Genome sequencing of clinically important strains of Toxoplasma gondii

Summary

Toxoplasma gondii is a wide spread protozoan parasite of animals and an important opportunistic pathogen in humans where it causes disease in congenitally infected infants and in immunocompromised individuals. Toxoplasmosis has been implicated as the third most common source of food borne infection in the USA. Due to the risk of food and water borne infection, T. gondii is listed as a category B Biodefense Agent by NIAID. In addition to being an important pathogen, T. gondii has emerged as a model for other less tractable apicomplexan parasites. Whole genome sequences have previously been generated for three prototypic strains, (ME49, GT1 and VEG) presenting the major clonal lineages found in North America and Europe. More recent studies have detected additional genetic variation in North America and Europe, suggesting a more complex population structure than previously thought. Additionally, sampling from South America has revealed that strains from this region are highly divergent and comprise novel groups with both clonal and nonclonal genotypes. More importantly, some of these South American lineages have been associated with severe ocular disease, suggesting that differences in clinical severity may be influenced by the parasite genotype. Comparison of more than 900 strains analyzed to date indicates that they can be grouped into 14 major lineages. Current whole genome sequences are available for only 3 of these, reflecting relatively narrow genetic and biological diversity.

The Toxoplasma gondii GSCID project was funded by the NIAID in January 2010 with a goal to generate high-coverage, whole genome sequences for 13 new prototypic strains, thus providing annotated genomes for designated references strains for all 15 of the major lineages described to date. In addition, RNAseq sequencing from these same prototypic strains will be used to improve gene models. These reference strains will also be deposited into a public archive, BEI, making them available for study by the community. Besides new reference strains, the project contemplates the generation of additional 454 sequences for the ME49 strain and Illumina reads for strains GT1 and VEG to improve the quality of current assemblies. In addition, the project will generate and sequence the ends of 10,000 clones of a pToxoSuperCos cosmid genomic library of the T. gondii ME49 strain that will be made available to the community through BEI and Dr. Sibley’s Laboratory. As well, moderate-coverage, whole genome sequences will be generated for an additional 47 members of the 15 lineages to assess genetic diversity, determine population structure, and establish patterns of antigenic and allelic variation. For comparative genome analysis, we plan to sequence the genomes of two T. gondii related organisms, Gregarina niphandrodes and Hammondia hammondi. Sequencing, assembly, annotation and submissions will be carried out by the JCVI informatics staff. The required gDNA and mRNA for all T. gondii strains contemplated in this project will be provided by Dr. Sibley’s lab. Genomic DNA for G. niphandrodes and H. hammondi will be provided by Dr.Omoto and Dr.Su, respectively. Collectively these studies will foster future studies on population structure, genetic diversity, basic cellular and molecular biology of T. gondii. They are also expected to advance efforts to improve diagnostics, advance epidemiological studies, and develop new treatments to combat infection.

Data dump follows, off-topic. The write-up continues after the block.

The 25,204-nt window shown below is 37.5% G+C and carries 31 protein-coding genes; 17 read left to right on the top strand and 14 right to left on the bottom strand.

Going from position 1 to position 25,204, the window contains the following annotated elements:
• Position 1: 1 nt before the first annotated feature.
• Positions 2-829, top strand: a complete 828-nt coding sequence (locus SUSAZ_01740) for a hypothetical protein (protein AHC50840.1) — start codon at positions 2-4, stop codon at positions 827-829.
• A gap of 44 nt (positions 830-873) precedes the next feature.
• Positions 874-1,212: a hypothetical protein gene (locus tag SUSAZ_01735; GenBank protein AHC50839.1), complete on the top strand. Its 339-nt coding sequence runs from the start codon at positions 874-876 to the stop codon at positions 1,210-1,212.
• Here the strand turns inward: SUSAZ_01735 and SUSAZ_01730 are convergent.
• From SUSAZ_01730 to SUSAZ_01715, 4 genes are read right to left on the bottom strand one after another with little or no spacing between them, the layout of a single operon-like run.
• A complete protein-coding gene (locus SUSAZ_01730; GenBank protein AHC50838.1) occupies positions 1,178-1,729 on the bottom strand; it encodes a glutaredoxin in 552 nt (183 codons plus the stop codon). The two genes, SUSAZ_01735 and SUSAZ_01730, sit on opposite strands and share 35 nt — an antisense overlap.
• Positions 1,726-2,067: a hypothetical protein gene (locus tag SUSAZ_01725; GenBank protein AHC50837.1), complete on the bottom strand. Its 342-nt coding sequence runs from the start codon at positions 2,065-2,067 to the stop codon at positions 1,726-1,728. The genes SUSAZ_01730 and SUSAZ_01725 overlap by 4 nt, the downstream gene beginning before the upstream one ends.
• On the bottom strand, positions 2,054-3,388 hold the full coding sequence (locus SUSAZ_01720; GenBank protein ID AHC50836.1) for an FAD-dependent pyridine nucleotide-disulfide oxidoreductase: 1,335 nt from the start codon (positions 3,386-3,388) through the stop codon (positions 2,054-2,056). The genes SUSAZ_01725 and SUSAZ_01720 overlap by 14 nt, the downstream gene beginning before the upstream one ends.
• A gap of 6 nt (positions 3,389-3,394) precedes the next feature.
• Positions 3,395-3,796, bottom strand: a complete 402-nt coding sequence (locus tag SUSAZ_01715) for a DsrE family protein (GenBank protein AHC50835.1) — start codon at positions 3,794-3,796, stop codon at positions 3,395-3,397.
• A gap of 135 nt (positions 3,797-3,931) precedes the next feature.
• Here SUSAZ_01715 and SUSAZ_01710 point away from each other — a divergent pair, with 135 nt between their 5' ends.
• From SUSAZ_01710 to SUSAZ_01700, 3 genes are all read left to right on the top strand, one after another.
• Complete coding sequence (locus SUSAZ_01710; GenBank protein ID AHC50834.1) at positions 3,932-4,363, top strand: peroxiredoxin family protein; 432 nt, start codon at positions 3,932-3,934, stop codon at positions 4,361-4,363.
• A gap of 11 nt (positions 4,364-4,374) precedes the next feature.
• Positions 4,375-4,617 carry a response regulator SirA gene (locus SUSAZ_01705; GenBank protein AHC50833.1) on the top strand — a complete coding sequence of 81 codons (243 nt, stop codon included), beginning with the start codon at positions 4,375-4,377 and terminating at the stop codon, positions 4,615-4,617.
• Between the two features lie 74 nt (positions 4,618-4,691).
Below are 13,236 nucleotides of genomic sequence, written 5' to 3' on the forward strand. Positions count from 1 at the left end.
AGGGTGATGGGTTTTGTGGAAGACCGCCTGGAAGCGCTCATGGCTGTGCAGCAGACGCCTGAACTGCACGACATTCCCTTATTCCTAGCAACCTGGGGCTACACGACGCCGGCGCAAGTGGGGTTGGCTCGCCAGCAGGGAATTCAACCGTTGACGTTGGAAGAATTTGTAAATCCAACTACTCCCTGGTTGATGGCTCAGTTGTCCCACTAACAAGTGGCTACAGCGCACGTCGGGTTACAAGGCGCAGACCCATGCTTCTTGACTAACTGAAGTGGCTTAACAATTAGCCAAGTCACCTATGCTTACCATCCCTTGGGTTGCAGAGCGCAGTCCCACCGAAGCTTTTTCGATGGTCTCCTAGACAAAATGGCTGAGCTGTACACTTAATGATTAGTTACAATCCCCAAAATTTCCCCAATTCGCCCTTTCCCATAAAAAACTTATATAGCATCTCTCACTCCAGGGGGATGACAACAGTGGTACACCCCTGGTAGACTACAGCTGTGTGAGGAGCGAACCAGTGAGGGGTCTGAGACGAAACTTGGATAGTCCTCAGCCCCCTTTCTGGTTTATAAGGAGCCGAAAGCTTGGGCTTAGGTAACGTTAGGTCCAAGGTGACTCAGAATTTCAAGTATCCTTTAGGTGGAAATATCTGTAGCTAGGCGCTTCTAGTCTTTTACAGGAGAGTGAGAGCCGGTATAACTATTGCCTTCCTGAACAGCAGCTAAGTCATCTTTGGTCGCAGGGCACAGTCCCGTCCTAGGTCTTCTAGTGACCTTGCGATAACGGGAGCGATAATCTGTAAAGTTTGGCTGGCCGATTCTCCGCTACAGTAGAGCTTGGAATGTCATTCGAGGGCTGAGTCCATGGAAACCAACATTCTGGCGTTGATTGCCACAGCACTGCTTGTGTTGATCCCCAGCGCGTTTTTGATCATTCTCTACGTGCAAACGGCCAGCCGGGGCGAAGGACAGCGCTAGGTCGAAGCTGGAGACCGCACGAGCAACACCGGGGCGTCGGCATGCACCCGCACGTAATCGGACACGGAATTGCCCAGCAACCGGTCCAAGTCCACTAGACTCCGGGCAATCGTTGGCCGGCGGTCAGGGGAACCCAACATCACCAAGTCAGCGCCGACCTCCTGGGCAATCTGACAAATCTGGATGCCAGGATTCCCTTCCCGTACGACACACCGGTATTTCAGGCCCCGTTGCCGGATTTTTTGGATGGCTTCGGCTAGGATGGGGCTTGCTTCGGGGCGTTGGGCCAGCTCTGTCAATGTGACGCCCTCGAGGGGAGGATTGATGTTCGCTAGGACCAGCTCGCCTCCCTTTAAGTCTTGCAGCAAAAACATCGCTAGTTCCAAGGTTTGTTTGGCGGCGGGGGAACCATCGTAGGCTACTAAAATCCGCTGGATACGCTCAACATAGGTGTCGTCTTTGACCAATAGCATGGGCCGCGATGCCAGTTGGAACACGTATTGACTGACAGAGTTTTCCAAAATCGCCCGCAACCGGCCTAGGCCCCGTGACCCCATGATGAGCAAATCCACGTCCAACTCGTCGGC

White Paper Access

The initial white paper submitted can be downloaded here. Since white papers are not always approved exactly as submitted, this document may not exactly describe the final form of the project. Please contact gsc@jcvi.org if you have any questions

All Publications that use data generated and/or are supported by the Sequencing Center at JCVI should acknowledge the sponsor as: This project has been funded in whole or part with federal funds from the National Institute of Allergy and Infectious Diseases, National Institutes of Health, Department of Health and Human Services under contract numbers N01-AI30071
and/or HHSN272200900007C.


Investigators and Collaborators

Hernan Lorenzi, PhD

Assistant Professor, J. Craig Venter Institute

David L. Sibley, PhD

Professor Washington University School of Medicine